For 2018, Wolf highlighted the passage of pension reform and a tax reform law that moved Kentucky from the 39th best business tax climate in the country to 23rd, according to the Tax Foundation’s 2019 State Business Tax Climate Index. She said the legislature also passed a worker’s compensation law that will save businesses around 10 percent, as well as a law seeking to ensure that Kentucky students learn about “essential employment skills.” Also known as “soft skills,” they include showing up for work on time, dressing properly for interviews and for work, passing a drug test and working well in teams, among other attributes. Medical peer review was also passed this year, she said.
The upcoming 2019 General Assembly is a short, non-budget session, and Wolf said the state chamber’s priorities include investing in Kentucky’s infrastructure, improving the tax code, reforming the state’s bail system, improving the legal liability climate, enacting sports wagering, modernizing unemployment insurance, ensuring affordable energy resources, implementing tobacco-free schools legislation and encouraging a competitive business climate to motivate broadband deployment.
“Obviously (with the short session), we won’t be talking a lot about big budget issues that are going to have an impact, but we will be having a discussion on infrastructure because good infrastructure is key to a good business climate,” Wolf said. “We must invest in infrastructure to continue to be competitive. The road fund is obviously lagging and if we don’t do something about the road fund, we’re going to lose millions in federal dollars. So that is something that has to be addressed very soon.”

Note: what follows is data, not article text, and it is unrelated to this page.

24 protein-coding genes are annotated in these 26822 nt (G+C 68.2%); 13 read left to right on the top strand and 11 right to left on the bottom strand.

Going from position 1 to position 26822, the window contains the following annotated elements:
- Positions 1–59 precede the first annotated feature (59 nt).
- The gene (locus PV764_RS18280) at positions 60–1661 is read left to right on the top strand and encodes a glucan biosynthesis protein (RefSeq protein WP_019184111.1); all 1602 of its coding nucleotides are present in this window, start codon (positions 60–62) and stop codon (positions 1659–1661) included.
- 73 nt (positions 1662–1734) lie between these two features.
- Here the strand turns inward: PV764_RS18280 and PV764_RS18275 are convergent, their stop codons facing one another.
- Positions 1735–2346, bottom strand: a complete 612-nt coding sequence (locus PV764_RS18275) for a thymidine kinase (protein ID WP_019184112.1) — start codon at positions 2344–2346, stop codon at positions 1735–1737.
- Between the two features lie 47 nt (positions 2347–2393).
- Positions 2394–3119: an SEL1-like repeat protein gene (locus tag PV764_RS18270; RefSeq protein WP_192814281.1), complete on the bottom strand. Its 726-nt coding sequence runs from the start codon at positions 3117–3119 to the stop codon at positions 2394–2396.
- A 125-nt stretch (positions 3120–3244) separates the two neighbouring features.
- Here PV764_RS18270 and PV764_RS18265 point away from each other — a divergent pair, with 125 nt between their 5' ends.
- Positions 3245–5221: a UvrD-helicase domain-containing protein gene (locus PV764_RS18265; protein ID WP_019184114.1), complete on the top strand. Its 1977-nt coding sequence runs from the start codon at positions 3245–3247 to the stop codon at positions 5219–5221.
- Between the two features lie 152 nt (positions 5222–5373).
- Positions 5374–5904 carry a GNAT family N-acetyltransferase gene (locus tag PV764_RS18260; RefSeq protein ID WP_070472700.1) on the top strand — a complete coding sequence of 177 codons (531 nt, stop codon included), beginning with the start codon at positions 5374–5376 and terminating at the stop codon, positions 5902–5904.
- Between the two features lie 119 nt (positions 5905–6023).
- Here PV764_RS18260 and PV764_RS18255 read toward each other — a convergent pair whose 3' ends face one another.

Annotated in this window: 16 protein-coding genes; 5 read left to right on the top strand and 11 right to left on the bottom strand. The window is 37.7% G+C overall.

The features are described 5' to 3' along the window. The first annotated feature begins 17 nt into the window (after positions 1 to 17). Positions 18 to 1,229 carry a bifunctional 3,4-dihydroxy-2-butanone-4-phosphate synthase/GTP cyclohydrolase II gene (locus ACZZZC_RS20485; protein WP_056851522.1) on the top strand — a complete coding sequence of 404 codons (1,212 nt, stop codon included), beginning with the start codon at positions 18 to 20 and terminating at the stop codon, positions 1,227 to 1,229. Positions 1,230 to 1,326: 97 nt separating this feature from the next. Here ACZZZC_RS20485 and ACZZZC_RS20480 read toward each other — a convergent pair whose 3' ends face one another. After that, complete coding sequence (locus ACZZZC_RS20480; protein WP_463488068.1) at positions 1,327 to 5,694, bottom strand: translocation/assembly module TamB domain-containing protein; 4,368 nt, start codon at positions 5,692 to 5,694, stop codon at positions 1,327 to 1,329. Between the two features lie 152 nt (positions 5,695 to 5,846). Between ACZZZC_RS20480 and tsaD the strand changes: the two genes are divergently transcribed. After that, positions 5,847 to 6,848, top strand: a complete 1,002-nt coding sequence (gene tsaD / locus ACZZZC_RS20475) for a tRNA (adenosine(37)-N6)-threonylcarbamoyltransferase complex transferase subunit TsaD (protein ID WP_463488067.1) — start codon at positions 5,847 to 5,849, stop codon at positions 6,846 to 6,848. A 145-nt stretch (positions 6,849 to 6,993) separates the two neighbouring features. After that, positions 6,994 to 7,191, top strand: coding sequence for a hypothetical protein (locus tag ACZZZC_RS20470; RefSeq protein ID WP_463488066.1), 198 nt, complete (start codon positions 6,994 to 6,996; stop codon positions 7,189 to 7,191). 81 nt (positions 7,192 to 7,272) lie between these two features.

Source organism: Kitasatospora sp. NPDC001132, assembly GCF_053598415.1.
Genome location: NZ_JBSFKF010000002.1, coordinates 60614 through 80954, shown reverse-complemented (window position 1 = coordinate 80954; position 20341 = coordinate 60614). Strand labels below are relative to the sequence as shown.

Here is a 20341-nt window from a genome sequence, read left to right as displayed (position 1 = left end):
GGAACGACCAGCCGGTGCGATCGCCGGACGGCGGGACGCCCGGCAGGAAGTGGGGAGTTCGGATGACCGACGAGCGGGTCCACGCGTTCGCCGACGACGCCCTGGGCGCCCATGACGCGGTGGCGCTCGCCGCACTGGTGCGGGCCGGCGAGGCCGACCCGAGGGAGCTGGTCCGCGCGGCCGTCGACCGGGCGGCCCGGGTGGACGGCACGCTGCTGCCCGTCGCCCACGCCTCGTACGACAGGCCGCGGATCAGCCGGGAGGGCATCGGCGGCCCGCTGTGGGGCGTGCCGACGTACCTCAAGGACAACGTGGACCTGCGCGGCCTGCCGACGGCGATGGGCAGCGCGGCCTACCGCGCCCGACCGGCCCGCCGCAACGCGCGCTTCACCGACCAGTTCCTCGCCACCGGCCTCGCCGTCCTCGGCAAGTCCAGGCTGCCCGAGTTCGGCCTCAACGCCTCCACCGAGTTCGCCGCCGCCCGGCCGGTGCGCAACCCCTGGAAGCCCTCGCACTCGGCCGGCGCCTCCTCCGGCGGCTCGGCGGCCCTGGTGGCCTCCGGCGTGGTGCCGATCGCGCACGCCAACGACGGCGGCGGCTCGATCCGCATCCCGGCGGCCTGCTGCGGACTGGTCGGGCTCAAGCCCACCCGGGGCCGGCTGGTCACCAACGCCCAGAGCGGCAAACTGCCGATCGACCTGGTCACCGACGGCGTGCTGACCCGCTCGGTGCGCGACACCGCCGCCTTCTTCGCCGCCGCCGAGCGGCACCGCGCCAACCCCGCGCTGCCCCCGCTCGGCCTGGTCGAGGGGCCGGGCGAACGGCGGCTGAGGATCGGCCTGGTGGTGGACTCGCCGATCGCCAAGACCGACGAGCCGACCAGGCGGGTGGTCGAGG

Wolf said additional tax reform is also something the chamber will be pushing. She said there could be small tweaks – including the taxes on non-profits that Bundren mentioned – but since it is not a budget year, there probably would not be a big tax reform package passed, and new revenue for the state seemed “highly unlikely” in 2019.
Regarding bail reform, Wolf said the state chamber held a policy preview session last week in which John Tilley, secretary of the Kentucky Justice and Public Safety Cabinet, and some other panelists talked about the issue.